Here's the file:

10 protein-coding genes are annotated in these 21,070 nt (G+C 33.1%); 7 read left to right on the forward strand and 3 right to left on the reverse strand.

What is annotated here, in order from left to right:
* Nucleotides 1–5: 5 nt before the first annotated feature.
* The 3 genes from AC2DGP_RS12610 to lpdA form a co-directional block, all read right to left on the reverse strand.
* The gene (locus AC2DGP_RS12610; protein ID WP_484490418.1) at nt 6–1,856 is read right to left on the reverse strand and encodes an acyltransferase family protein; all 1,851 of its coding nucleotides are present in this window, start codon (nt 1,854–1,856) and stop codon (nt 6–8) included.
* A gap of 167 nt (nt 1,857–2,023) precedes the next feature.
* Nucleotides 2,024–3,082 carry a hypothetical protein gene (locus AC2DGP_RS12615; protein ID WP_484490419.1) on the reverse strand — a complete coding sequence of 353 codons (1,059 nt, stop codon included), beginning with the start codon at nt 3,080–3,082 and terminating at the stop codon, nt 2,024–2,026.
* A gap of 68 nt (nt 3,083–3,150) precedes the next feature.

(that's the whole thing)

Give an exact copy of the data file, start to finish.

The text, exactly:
10 protein-coding genes are annotated in these 21,070 nt (G+C 33.1%); 7 read left to right on the forward strand and 3 right to left on the reverse strand.

What is annotated here, in order from left to right:
* Nucleotides 1–5: 5 nt before the first annotated feature.
* The 3 genes from AC2DGP_RS12610 to lpdA form a co-directional block, all read right to left on the reverse strand.
* The gene (locus AC2DGP_RS12610; protein ID WP_484490418.1) at nt 6–1,856 is read right to left on the reverse strand and encodes an acyltransferase family protein; all 1,851 of its coding nucleotides are present in this window, start codon (nt 1,854–1,856) and stop codon (nt 6–8) included.
* A gap of 167 nt (nt 1,857–2,023) precedes the next feature.
* Nucleotides 2,024–3,082 carry a hypothetical protein gene (locus AC2DGP_RS12615; protein ID WP_484490419.1) on the reverse strand — a complete coding sequence of 353 codons (1,059 nt, stop codon included), beginning with the start codon at nt 3,080–3,082 and terminating at the stop codon, nt 2,024–2,026.
* A gap of 68 nt (nt 3,083–3,150) precedes the next feature.